Large 40B Apartment Complex Proposed for Sterritt Lumber Site

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An illustration of the 40B apartment complex proposed for 148 Waltham St., the former Sterritt Lumber site.

Developers proposing to build a 40B apartment complex on the site of the former Sterritt Lumber location will host a community meeting on the project.

The community meeting will be held on Wednesday, Jan. 29, 2020 from 7-9 p.m. in the Lecture Hall at Watertown High School, 50 Columbia St.

The project is proposed for the Sterritt Lumber site at 148 Waltham St. in the Westside of Watertown. The developer, Nordblom Development Company, has submitted an application to MassHousing to build a 40B housing project with 253 apartments. The building would be six stories tall, with parking on the ground floor and five floors of apartments and amenities (including a pool) above.

Documents submitted by developers to the Town’s Planning Department also show a drawing of a 60,000 sq. ft. biotech laboratory building with 120 parking spaces. This alternative could be built under the current zoning for the land.

Chapter 40B allows developers to build more dense housing projects in return for renting or selling 25 percent of the units at affordable rates. The project proposed on Waltham Street would have 64 affordable units. Under 40B rules, the Town does not have authority to approve or deny 40B projects, and the developers are allowed to bypass a municipality’s zoning. The Town would still have some input on the project.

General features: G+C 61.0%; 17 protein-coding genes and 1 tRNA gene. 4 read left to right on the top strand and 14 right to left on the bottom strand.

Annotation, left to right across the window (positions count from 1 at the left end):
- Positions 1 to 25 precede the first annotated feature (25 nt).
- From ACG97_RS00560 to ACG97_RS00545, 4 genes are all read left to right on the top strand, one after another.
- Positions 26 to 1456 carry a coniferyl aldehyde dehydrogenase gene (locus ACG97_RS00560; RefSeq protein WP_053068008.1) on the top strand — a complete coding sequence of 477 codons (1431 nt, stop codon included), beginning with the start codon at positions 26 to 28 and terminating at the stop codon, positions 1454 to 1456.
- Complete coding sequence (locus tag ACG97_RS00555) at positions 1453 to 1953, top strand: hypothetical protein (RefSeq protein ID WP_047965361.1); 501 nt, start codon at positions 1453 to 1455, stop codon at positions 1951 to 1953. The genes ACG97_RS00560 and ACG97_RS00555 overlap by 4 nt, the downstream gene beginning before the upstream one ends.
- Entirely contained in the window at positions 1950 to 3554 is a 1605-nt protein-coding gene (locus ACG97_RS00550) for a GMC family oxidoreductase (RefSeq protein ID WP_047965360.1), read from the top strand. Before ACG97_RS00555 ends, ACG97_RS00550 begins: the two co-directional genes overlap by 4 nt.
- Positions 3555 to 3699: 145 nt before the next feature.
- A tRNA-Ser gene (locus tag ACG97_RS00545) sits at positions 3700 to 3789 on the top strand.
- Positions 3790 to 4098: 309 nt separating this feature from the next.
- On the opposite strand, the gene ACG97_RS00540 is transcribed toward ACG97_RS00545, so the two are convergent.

Communities can seek “Safe Harbor” from 40B by showing they have met their requirement for affordable housing. That is usually done by having 10 percent or more of housing units deemed as affordable. Watertown does not meet this standard. According to Nordblom’s application, the Town has 1,105 affordable units, but would need 447 more to reach 10 percent.

However, Watertown applied for Safe Harbor using a different method which looks at the percentage of total land used for affordable housing. A community must have at least 1.5 percent of developable land used for affordable housing, and Assistant Town Manager Steve Magoon said that State officials declared the Town has 1.7 percent of its land used for affordable housing.

The calculation must be made for each proposed 40B project, and Watertown’s application was made for a proposed project at 13 Coolidge Hill Road. Developers of that property are now seeking to build a self-storage facility.

See the application for the 148 Waltham Street project by clicking here. Plans for the proposed project can be seen by clicking here.

18 thoughts on “Large 40B Apartment Complex Proposed for Sterritt Lumber Site